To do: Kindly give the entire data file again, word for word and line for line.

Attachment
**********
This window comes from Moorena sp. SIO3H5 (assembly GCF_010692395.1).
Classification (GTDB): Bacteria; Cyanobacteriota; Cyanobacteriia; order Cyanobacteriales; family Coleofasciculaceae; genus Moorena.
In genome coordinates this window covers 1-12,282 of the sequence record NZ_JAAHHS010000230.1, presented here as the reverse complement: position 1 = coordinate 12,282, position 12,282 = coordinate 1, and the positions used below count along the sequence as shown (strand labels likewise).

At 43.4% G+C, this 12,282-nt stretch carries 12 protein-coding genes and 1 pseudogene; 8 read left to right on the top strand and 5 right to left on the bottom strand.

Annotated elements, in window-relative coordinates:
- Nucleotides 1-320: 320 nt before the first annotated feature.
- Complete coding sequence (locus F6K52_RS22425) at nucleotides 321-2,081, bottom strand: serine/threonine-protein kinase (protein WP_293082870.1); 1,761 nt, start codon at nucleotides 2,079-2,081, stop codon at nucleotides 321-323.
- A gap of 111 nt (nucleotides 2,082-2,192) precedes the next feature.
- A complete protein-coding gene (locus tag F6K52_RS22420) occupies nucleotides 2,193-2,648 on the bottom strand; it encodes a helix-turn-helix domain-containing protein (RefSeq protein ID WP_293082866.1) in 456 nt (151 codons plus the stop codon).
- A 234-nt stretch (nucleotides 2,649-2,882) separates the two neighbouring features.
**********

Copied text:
This window comes from Moorena sp. SIO3H5 (assembly GCF_010692395.1).
Classification (GTDB): Bacteria; Cyanobacteriota; Cyanobacteriia; order Cyanobacteriales; family Coleofasciculaceae; genus Moorena.
In genome coordinates this window covers 1-12,282 of the sequence record NZ_JAAHHS010000230.1, presented here as the reverse complement: position 1 = coordinate 12,282, position 12,282 = coordinate 1, and the positions used below count along the sequence as shown (strand labels likewise).

At 43.4% G+C, this 12,282-nt stretch carries 12 protein-coding genes and 1 pseudogene; 8 read left to right on the top strand and 5 right to left on the bottom strand.

Annotated elements, in window-relative coordinates:
- Nucleotides 1-320: 320 nt before the first annotated feature.
- Complete coding sequence (locus F6K52_RS22425) at nucleotides 321-2,081, bottom strand: serine/threonine-protein kinase (protein WP_293082870.1); 1,761 nt, start codon at nucleotides 2,079-2,081, stop codon at nucleotides 321-323.
- A gap of 111 nt (nucleotides 2,082-2,192) precedes the next feature.
- A complete protein-coding gene (locus tag F6K52_RS22420) occupies nucleotides 2,193-2,648 on the bottom strand; it encodes a helix-turn-helix domain-containing protein (RefSeq protein ID WP_293082866.1) in 456 nt (151 codons plus the stop codon).
- A 234-nt stretch (nucleotides 2,649-2,882) separates the two neighbouring features.